General information: First Jewish presence: 13th century; peak Jewish population: 174 in 1861; Jewish population in 1933: 60
Summary: The medieval Jewish community of Oberglogau (present-day Poland) was destroyed during the Black Death pogroms of 1348/49. Although records do not tell us when Jews returned to Oberglogau, we do know that, in 1560, the Holy Roman Emperor, Ferdinand I, expelled a Jewish settlement from the town. It was not until the 19th century that a new Jewish community was established there. That community built a wooden house of worship in 1812. In 1864, the prospering congregation built a synagogue in grand style, with a tower at each of its four corners and a dome. Thirty years later, the community—Oberglogau Jews were inclined towards Reform Judaism—built a community center adjacent to the synagogue. Owing to a clause in the League of Nations agreement on minority rights, which prevailed in Silesia, Oberglogau Jews were spared the Nazis’ excesses until 1937. On Pogrom Night, however, the synagogue was set on fire, Jewish-owned homes and businesses were vandalized and many Jews were arrested. In November 1942, the six remaining Jews were deported. Although the synagogue building was set on fire in Pogrom Night, the walls survived the blaze. The building served as a warehouse and, later, as a market hall.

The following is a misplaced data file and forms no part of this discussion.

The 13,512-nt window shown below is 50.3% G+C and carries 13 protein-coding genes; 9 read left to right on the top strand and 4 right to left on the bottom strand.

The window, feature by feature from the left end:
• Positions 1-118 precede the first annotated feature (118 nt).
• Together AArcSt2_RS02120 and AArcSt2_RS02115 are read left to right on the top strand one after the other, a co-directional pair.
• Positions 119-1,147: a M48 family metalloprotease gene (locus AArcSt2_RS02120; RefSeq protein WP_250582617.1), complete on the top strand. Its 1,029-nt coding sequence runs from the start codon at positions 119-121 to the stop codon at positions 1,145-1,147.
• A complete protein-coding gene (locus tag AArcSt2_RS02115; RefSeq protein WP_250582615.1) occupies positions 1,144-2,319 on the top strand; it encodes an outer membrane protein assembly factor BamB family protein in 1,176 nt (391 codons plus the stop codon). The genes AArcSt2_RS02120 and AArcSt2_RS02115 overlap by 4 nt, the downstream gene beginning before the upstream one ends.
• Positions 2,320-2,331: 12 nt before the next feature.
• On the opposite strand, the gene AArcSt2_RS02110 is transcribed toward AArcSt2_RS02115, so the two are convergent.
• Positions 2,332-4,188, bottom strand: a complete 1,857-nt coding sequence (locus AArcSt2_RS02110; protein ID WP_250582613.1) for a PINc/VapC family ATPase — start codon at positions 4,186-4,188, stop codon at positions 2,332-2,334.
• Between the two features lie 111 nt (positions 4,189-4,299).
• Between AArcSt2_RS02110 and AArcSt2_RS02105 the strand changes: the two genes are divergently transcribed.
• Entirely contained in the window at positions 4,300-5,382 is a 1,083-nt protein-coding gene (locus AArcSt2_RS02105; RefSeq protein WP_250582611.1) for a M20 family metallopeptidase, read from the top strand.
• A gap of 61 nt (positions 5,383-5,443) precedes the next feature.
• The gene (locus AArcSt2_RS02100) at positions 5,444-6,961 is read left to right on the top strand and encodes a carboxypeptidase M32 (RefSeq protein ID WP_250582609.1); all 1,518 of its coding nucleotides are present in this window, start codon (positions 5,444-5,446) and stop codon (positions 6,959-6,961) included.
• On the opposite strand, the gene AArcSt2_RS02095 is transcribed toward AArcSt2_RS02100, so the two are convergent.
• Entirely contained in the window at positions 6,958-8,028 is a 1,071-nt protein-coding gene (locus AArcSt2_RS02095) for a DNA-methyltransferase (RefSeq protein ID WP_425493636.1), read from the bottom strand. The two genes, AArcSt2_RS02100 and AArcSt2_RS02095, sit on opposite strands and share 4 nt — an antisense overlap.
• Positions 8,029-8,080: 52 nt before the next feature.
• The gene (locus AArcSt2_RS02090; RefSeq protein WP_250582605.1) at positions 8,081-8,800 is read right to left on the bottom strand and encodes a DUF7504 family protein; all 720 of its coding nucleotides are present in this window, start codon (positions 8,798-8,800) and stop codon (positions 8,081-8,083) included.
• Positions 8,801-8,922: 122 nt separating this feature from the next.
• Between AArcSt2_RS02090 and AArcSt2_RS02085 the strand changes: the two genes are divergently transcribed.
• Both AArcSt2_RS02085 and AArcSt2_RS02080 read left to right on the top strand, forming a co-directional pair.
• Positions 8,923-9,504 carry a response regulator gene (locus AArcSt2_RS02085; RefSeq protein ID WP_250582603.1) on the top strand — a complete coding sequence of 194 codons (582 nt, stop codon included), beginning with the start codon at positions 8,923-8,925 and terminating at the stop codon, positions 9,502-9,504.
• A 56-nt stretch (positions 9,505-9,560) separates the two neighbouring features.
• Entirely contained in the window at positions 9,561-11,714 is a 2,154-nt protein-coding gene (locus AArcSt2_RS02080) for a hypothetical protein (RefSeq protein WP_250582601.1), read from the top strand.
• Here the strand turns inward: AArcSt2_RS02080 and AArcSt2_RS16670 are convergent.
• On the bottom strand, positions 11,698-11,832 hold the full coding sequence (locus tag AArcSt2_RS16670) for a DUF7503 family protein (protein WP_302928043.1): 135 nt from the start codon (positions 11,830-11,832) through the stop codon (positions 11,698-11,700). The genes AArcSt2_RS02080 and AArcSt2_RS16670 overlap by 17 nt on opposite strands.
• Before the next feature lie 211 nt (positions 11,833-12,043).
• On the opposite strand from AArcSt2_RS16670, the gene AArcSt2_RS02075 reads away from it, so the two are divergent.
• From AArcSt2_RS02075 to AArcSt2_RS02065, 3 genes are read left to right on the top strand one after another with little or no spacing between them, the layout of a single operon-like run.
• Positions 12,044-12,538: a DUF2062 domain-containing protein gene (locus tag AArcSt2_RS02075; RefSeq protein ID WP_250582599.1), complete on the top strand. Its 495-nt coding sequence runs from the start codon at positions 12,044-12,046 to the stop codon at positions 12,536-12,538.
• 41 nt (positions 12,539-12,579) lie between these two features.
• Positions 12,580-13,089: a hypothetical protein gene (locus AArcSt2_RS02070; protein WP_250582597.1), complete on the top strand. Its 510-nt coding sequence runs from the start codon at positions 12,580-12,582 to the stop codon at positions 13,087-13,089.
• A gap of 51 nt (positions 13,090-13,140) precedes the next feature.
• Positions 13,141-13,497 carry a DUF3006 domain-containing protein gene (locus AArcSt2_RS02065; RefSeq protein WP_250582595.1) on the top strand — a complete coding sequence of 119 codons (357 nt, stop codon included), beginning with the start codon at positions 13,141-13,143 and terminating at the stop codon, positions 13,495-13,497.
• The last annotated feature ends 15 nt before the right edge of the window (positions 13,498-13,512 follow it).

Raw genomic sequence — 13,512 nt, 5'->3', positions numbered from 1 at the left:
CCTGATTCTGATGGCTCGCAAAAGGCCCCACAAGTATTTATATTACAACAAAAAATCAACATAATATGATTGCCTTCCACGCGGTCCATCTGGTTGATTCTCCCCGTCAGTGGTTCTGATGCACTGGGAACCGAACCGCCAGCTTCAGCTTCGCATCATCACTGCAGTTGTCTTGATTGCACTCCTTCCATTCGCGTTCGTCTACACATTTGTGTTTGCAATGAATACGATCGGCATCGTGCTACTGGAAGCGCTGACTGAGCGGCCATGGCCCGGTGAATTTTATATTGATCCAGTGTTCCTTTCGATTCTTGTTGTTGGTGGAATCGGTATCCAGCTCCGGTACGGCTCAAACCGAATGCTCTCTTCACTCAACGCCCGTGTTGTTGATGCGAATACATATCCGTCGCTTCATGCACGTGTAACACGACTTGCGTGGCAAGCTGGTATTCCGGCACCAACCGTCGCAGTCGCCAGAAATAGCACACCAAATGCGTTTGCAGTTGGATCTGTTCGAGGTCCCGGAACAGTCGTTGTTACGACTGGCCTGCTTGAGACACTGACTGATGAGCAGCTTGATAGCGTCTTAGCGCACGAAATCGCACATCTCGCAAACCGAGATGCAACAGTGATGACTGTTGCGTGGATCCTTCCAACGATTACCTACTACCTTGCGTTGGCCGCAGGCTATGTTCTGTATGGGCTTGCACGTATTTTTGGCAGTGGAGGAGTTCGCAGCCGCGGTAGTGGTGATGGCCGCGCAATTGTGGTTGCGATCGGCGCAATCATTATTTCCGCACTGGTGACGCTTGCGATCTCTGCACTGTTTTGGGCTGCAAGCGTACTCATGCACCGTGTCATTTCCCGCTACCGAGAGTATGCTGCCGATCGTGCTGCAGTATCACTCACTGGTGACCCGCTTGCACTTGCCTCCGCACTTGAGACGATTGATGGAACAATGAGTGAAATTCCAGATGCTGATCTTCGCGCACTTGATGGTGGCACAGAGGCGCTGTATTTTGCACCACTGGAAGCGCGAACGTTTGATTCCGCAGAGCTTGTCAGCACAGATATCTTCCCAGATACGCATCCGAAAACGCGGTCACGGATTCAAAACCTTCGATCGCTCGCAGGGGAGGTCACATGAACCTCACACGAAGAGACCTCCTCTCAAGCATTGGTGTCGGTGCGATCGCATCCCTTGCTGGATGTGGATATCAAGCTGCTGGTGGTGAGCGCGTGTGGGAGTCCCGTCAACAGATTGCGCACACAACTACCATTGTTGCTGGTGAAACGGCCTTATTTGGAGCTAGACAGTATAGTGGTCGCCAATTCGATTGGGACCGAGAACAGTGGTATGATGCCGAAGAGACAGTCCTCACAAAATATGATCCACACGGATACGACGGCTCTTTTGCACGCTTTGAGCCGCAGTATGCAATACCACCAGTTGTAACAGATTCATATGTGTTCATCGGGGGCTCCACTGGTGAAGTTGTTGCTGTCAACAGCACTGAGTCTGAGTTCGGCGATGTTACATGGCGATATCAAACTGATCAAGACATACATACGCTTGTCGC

Author / Sources: Harold Slutzkin
Sources: EJL, LJG
Located in: silesia